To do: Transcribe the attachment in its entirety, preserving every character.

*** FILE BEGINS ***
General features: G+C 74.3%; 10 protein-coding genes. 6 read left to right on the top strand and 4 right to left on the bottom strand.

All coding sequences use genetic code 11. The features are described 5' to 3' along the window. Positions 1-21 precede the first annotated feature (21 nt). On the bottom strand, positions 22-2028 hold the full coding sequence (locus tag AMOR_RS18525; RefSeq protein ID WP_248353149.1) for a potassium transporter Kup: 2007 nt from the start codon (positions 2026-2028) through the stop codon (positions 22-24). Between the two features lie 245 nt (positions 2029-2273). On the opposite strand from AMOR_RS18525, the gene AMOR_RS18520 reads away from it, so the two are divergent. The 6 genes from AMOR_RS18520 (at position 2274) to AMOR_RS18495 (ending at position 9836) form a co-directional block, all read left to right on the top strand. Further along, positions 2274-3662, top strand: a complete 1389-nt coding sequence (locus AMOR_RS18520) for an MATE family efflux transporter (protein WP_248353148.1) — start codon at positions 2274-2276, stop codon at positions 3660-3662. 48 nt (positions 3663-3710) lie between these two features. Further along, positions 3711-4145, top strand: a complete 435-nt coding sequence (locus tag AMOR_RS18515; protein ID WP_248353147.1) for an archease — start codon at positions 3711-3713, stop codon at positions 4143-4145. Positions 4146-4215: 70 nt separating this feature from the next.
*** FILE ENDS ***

General features: G+C 74.3%; 10 protein-coding genes. 6 read left to right on the top strand and 4 right to left on the bottom strand.

All coding sequences use genetic code 11. The features are described 5' to 3' along the window. Positions 1-21 precede the first annotated feature (21 nt). On the bottom strand, positions 22-2028 hold the full coding sequence (locus tag AMOR_RS18525; RefSeq protein ID WP_248353149.1) for a potassium transporter Kup: 2007 nt from the start codon (positions 2026-2028) through the stop codon (positions 22-24). Between the two features lie 245 nt (positions 2029-2273). On the opposite strand from AMOR_RS18525, the gene AMOR_RS18520 reads away from it, so the two are divergent. The 6 genes from AMOR_RS18520 (at position 2274) to AMOR_RS18495 (ending at position 9836) form a co-directional block, all read left to right on the top strand. Further along, positions 2274-3662, top strand: a complete 1389-nt coding sequence (locus AMOR_RS18520) for an MATE family efflux transporter (protein WP_248353148.1) — start codon at positions 2274-2276, stop codon at positions 3660-3662. 48 nt (positions 3663-3710) lie between these two features. Further along, positions 3711-4145, top strand: a complete 435-nt coding sequence (locus tag AMOR_RS18515; protein ID WP_248353147.1) for an archease — start codon at positions 3711-3713, stop codon at positions 4143-4145. Positions 4146-4215: 70 nt separating this feature from the next.